Album Review: Chance the Rapper, The Big Day

the big day

Chance the Rapper

The Big Day (released July 26, 2019)

Chance the Rapper just might be the most divisive rapper in the game right now.

And the way Y’ALL argue ’round here, that’s really saying something.

I’ve heard Chance heralded as one of the most important rappers of his generation, a young artist wise beyond his years with the ability to cross over while still remaining rooted in hip-hop.

I’ve also heard him described as an overrated, overhyped industry plant, whose underdog story is as fake as his Mr. Nice Guy persona.

If you ask me, the truth resides between extremes. Chance’s breakout mixtape, Acid Rap, was glorified in its day but I wasn’t moved – it mostly felt like every other druggie-themed record out at the time. But there were glimmers of substance here and there and, over time, Chance was able to build upon that potential. Concepts got stronger. Punchlines got tighter. His introspection went deeper. By the time his Coloring Book mixtape landed in 2017, he had mostly won me over.

In an era where rappers begin to coast (and then rapidly decline) once they gain mainstream credibility, Chance always seemed to fight to be better.

After nearly a decade in the industry and three Grammy wins later, we finally reach The Big Day, Chance’s official solo LP. And Chance’s desire to constantly be greater is quite evident throughout.

In fact, he works so hard to please everyone that he hurts himself in the long run.

The Big Day is a loose concept album that takes Chance from childhood to wedding day. And like an obsessive Bridezilla, Chance spends so much time cramming random people onto the guest list, having way too many needless bells and whistles, going overboard on the presentation and making the event WAY too long that he loses the whole point of his big day – Chance becomes an afterthought at his own party.

There are some definite wins though. Though the list of guests is exhaustive, Chance finds surprising chemistry with a few faces. If you told me that the standout feature on Chance’s debut would be Ben Gibbard from Death Cab from Cutie, well, I’d actually believe you. It’s right up Chance’s alley. The Big Day works best when it’s light, airy and fun and Gibbard’s vocals add to that effect.

“I Got You (Always and Forever)” opens the doors for En Vogue of all people, who ride the current 90s nostalgia wave to perfection. It also made me realize that 80% of Chance’s fanbase weren’t even embryos when the ladies were yelling on the Set It Off soundtrack. Ugh we’re old, y’all.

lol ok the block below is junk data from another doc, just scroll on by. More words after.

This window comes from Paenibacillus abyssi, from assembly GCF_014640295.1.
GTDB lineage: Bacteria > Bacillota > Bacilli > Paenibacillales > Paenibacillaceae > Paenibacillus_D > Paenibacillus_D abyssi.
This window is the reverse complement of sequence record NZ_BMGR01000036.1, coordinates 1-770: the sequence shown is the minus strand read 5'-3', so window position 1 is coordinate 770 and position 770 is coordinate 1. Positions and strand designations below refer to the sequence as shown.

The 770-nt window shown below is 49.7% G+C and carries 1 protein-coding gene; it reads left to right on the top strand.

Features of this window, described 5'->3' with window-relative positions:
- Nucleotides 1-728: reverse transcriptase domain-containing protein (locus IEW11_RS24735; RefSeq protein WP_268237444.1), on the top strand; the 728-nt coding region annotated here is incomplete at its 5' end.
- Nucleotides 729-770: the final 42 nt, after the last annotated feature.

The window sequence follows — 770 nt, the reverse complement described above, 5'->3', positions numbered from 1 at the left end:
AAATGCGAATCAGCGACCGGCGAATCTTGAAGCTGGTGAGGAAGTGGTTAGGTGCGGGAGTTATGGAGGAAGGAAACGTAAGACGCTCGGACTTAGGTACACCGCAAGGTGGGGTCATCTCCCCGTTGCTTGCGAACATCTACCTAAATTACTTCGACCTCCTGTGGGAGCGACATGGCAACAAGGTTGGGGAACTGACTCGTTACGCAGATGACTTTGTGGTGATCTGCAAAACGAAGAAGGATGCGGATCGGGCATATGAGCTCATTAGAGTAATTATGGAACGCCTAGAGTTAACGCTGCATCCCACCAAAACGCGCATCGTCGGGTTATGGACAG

And the sonic surprises don’t end there. “Ballin Flossin” flips a classic Brandy track into a house record that works way better than it probably should. “Eternal” is a nod to Chance’s Chi-town roots that’ll have the party steppin’ in the name of love. There’s a little something for everyone here – and honestly, that’s a bit of a problem.

Notice how I haven’t mentioned Chance’s contributions to these songs? Well, it’s because half the time he has trouble keeping up. “Hot Shower” is strictly for rap radio but his bars are very awkward. It’ll get a love online cuz “dat beat slap” or whatever but even guests MadeinTYO and DaBaby don’t add much.

One of my biggest criticisms of Chance is his flow, and it’s a big problem here. “We Got High” and “Sun Come Down” are perfect examples – he’s great at writing punchlines but not always so good at delivering them. He rushes through his bars so fast that it’s sounds like he’s speed reading from his iPhone (cuz he probably is) and they don’t have time to make an impact with the listener.

Likewise, I REALLY wish he (and like 400 other rappers) would stay in their lane and away from the Luther Vandross crooning. Songs like “The Big Day” and “Town on the Hill” get dragged wayyyyy down when your vocals are drier than an Easter Sunday communion cracker.

It’s a shame because Chance really has something to say here. He floods “Big Fish” with double entendres that speak to his faith, his commitment to marriage and his focus on his career:

Ain’t no love in hip-hop
There ain’t no keepin’ up with the Bennetts
Ain’t no diamonds in the chain but it’s in the pendant
I only own fishbowls, but my rentals tinted
You know I’m used to movin’ units like rental tenant
Real lieutenant, God’s army
He like a doctor, he’ll never let me shot harm me
I’m a force in the field, I never take damage
I create panic ’cause n****s wanna act fake satanic

The album closer “Zanies and Fools” offer intriguing introspection too but these bright spots just drown in a sea of excess. And at nearly 80 minutes long, there is WAY too much excess here.

I know stans are gonna stan, but even the biggest Chance apologists are gonna have trouble defending this record. The bright spots are way too few and far between and Chance’s desire to constantly diversify sounds makes the album seem very disjointed.

Chance’s big day was supposed to be a joy to experience, not a chore to sit through.

Best tracks: “Do You Remember,” “I Got You (Always and Forever)”

2.5 stars out of 5


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